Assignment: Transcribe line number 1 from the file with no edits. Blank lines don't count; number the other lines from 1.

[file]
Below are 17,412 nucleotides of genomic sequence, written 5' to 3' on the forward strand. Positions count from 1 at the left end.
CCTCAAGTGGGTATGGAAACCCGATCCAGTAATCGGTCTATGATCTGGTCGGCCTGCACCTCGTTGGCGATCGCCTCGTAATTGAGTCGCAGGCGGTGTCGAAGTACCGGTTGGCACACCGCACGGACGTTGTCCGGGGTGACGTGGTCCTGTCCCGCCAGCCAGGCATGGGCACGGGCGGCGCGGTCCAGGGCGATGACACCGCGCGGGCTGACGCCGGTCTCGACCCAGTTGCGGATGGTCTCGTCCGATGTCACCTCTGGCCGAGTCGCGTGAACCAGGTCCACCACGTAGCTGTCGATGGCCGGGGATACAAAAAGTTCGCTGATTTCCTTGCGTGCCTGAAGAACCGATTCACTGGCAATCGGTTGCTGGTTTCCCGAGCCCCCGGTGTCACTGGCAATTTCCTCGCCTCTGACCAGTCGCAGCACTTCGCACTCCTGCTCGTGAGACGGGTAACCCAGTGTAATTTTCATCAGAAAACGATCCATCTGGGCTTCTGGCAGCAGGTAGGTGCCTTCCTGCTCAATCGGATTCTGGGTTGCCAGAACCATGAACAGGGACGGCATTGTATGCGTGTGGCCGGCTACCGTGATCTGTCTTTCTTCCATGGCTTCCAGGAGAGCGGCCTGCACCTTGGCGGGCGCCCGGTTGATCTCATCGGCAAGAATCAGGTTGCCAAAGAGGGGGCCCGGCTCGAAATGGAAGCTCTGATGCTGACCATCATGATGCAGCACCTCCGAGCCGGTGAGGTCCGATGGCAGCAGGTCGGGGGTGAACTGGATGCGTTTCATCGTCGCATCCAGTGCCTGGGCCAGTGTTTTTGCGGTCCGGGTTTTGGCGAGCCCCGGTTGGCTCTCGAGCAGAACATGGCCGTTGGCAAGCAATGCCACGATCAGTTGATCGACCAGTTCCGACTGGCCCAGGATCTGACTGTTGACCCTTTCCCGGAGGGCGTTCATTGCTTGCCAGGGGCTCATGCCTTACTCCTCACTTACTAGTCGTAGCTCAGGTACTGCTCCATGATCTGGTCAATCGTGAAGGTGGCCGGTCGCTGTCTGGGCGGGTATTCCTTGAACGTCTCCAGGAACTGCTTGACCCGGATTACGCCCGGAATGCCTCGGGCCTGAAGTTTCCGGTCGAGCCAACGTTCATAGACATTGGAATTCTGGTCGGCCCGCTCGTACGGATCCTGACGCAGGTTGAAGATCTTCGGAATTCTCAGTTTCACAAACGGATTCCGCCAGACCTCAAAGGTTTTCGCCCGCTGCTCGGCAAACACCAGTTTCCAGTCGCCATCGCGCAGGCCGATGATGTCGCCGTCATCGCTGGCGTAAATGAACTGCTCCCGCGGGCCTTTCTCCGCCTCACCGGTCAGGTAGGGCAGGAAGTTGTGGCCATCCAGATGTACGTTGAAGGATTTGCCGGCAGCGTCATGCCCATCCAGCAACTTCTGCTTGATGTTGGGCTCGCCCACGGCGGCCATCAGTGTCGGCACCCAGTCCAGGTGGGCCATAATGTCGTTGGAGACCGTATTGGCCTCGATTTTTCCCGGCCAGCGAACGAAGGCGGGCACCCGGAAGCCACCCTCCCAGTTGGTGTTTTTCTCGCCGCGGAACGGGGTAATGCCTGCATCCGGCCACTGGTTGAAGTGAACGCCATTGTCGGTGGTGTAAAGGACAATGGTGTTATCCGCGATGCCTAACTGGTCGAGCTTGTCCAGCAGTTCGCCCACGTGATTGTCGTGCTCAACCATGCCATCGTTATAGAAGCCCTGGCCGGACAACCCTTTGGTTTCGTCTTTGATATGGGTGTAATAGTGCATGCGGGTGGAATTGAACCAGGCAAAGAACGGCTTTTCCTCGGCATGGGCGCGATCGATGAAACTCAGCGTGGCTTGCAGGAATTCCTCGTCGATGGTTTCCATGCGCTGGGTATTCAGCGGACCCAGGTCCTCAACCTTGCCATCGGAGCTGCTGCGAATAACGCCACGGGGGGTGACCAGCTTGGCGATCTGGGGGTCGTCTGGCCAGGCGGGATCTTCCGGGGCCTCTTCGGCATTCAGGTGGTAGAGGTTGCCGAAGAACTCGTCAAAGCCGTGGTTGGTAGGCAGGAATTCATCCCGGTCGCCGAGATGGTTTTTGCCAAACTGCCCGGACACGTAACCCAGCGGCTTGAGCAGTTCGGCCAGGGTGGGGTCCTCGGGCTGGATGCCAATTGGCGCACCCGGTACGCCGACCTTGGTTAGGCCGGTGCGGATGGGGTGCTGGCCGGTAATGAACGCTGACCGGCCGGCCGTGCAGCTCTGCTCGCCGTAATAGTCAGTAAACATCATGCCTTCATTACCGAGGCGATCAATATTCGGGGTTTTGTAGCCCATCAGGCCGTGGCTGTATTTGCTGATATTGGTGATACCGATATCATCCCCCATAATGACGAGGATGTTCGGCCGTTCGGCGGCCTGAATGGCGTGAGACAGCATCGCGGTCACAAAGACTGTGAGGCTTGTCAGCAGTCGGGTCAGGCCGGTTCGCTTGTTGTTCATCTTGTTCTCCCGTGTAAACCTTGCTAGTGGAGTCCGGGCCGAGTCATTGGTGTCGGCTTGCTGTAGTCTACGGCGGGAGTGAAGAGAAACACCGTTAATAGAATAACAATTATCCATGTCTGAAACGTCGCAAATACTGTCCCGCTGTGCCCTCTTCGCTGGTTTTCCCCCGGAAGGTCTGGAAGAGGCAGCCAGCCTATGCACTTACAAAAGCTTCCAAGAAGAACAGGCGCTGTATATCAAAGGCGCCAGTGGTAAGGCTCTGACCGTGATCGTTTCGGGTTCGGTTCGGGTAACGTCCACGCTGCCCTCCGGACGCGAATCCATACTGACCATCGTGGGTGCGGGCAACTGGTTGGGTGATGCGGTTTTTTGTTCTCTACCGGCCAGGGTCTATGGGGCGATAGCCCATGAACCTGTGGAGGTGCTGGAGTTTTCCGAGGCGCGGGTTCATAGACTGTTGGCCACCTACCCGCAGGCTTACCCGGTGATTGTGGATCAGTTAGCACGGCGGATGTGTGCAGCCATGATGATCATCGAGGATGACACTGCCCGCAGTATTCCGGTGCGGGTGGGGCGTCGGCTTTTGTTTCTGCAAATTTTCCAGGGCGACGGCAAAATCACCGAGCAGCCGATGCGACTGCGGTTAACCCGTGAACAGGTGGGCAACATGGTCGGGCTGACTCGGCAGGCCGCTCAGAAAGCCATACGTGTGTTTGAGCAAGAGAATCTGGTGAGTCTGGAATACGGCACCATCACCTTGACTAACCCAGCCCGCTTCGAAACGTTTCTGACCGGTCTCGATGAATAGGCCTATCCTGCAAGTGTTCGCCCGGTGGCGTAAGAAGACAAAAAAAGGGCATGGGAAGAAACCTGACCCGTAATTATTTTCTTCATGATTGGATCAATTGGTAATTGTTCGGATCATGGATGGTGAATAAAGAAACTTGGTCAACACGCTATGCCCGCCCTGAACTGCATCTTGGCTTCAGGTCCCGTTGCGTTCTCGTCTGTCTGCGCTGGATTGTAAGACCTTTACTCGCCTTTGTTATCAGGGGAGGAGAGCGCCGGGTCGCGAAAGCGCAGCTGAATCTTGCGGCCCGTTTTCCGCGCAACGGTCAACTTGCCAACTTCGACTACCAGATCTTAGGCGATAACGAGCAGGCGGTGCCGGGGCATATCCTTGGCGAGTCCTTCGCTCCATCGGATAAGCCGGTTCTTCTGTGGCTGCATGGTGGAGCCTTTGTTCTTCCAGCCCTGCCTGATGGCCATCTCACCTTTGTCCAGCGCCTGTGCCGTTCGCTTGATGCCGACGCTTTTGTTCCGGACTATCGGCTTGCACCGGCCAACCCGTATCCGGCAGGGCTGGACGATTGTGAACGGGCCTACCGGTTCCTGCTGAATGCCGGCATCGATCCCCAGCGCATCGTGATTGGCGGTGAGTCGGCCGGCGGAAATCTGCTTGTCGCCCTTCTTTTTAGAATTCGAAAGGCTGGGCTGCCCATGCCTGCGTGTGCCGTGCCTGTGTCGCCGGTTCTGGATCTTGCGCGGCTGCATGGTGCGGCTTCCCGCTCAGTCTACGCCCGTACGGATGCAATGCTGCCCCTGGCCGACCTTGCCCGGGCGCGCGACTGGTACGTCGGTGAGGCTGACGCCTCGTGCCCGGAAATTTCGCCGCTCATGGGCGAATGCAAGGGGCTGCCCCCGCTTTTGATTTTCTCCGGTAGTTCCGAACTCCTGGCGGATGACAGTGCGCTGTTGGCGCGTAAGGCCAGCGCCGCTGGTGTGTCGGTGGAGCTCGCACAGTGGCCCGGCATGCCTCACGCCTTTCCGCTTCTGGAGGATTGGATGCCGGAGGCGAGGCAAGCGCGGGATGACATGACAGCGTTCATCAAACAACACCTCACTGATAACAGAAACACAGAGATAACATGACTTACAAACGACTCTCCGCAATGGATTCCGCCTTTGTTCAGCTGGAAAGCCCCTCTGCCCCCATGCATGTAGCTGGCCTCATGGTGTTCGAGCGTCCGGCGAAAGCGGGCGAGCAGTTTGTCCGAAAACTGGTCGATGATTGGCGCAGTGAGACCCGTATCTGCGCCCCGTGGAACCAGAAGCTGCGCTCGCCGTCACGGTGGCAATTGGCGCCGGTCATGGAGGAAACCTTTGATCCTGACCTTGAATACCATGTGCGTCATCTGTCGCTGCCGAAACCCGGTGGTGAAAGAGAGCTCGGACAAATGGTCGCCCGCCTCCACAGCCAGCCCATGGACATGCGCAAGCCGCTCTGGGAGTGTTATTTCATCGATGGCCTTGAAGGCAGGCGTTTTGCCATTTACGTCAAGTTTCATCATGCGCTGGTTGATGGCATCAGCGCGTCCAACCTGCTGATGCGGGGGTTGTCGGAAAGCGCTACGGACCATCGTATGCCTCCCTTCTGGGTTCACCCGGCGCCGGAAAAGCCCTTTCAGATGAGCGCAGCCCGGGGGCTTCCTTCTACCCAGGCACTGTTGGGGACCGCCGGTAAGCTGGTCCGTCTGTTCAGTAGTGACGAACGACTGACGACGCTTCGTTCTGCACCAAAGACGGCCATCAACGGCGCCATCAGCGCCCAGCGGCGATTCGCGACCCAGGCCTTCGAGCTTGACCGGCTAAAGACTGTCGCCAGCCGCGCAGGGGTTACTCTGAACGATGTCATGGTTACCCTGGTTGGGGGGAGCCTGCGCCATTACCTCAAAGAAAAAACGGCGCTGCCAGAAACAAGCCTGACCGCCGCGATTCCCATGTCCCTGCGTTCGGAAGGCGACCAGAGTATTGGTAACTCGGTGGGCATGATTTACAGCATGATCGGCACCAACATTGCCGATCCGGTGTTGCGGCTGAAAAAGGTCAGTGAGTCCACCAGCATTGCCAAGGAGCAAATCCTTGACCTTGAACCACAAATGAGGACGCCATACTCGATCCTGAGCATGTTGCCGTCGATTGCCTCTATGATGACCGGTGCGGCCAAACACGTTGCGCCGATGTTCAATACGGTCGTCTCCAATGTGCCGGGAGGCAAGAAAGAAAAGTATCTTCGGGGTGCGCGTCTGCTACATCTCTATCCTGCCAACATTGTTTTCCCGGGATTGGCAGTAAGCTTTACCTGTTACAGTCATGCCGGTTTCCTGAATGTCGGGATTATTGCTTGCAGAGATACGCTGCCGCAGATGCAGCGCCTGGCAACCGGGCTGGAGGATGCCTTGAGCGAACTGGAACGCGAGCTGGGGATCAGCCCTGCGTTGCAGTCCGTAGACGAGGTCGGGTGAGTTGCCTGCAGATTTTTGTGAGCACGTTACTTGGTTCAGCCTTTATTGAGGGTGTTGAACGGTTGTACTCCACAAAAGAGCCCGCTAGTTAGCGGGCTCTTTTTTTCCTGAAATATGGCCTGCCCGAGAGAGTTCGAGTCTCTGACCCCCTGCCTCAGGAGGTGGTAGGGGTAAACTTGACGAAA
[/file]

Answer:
Below are 17,412 nucleotides of genomic sequence, written 5' to 3' on the forward strand. Positions count from 1 at the left end.